Thursday, July 04, 2024

US bishops shocked by cuts to justice and peace office

The US bishops’ conference made up to half of the staff in its Justice, Peace and Human Development (JPHD) office redundant.

According to Chieko Noguchi, spokesperson for the United States Conference of Catholic Bishops (USCCB), the staff cuts “will allow the conference to align resources more closely with recent funding trends”.

The JPHD office includes two full committees, one dealing with issues of domestic justice and the other with international justice and peace issues, and a permanent subcommittee which oversees the Catholic Campaign for Human Development (CCHD), the bishops’ principal anti-poverty programme.

CCHD has been targeted by some conservative groups that object to its community organising model, which entails collaborating with non-Catholic organisations that do not share the Church’s teachings.

The cuts shocked many bishops. At the spring meeting of the USCCB in Louisville two weeks earlier, the bishops discussed the future of the CCHD programme at length in response to questions raised about its finances, which like many programmes reliant on parish collections had not fully rebounded to pre-pandemic levels.

Most bishops emerged from the discussion believing the staff at the conference understood that the bishops wanted to maintain the programme.

The cuts announced last week, which amount to a restructuring of the conference and its priorities, were not mentioned at the Louisville meeting, raising concerns about the lack of consultation with the full body of bishops, or even with the conference’s administrative committee, which consists of committee chairs and 15 regional representatives.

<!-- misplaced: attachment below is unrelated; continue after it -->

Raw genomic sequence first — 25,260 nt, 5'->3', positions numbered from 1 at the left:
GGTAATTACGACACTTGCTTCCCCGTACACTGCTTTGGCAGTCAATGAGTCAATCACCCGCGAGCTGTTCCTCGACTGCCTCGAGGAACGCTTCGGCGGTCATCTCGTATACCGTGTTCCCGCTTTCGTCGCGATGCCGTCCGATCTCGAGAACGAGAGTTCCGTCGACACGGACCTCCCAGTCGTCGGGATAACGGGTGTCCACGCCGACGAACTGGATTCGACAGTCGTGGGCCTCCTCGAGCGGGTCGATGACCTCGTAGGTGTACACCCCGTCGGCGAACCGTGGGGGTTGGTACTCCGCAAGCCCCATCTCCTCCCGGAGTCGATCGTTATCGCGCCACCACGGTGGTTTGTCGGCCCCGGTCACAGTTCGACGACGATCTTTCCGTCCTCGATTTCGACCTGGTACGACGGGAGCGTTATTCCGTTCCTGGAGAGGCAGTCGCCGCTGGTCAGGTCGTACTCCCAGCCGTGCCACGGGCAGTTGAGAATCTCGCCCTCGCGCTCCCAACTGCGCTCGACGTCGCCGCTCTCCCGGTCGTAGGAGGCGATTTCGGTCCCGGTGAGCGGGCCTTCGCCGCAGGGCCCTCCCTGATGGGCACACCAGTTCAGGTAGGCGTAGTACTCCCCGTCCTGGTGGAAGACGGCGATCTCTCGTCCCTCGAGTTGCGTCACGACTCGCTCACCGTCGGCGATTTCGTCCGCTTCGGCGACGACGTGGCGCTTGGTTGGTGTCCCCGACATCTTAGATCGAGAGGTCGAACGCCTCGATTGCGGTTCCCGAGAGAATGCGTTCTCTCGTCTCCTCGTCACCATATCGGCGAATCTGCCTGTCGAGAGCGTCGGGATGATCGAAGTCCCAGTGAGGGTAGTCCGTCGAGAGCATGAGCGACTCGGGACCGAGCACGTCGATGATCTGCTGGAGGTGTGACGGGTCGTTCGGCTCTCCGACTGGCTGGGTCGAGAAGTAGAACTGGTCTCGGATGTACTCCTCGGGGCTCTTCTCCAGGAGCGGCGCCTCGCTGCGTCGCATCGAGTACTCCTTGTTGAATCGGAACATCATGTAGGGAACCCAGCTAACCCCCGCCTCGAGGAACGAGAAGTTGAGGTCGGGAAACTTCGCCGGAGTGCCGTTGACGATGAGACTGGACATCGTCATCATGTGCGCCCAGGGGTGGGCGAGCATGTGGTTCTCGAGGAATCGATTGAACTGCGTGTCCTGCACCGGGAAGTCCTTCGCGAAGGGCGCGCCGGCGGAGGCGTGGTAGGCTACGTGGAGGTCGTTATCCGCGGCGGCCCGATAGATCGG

Bishop John Stowe of Lexington, Kentucky, who sits on the CCHD sub-committee, said he was “sure the approval [regarding the redundancies] was not given at a broader level than the general secretariat and the executive committee”. The latter consists of the four bishops who serve as principal officers of the conference.

The USCCB wrote to all bishops on 28 June with details, but only after many had learnt of the cuts from reports. The conference’s message said its “commitment to working and advocating for the poor shall endure”.

Large changes in priorities and organisation would be expected to go through extensive consultation with relevant committees, the administrative committee, and the full body of bishops.

Other critics asked why financial problems were not addressed with staffing cuts to all committees, and what effect this would have on the conference’s mission.

“Why in a world at war, a nation with pervasive poverty, are the leaders of the conference minimising the conference’s commitments to overcome poverty, work for justice and pursue peace?” asked John Carr, who directed the JPHD office for more than 20 years.